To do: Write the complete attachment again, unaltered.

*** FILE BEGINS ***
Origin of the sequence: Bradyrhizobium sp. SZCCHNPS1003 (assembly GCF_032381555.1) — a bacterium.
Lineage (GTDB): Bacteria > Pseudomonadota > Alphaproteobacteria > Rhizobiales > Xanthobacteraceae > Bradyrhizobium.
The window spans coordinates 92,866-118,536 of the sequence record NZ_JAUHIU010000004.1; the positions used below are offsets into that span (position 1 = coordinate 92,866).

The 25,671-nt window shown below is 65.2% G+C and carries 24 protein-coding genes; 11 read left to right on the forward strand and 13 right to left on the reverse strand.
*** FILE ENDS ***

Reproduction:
Origin of the sequence: Bradyrhizobium sp. SZCCHNPS1003 (assembly GCF_032381555.1) — a bacterium.
Lineage (GTDB): Bacteria > Pseudomonadota > Alphaproteobacteria > Rhizobiales > Xanthobacteraceae > Bradyrhizobium.
The window spans coordinates 92,866-118,536 of the sequence record NZ_JAUHIU010000004.1; the positions used below are offsets into that span (position 1 = coordinate 92,866).

The 25,671-nt window shown below is 65.2% G+C and carries 24 protein-coding genes; 11 read left to right on the forward strand and 13 right to left on the reverse strand.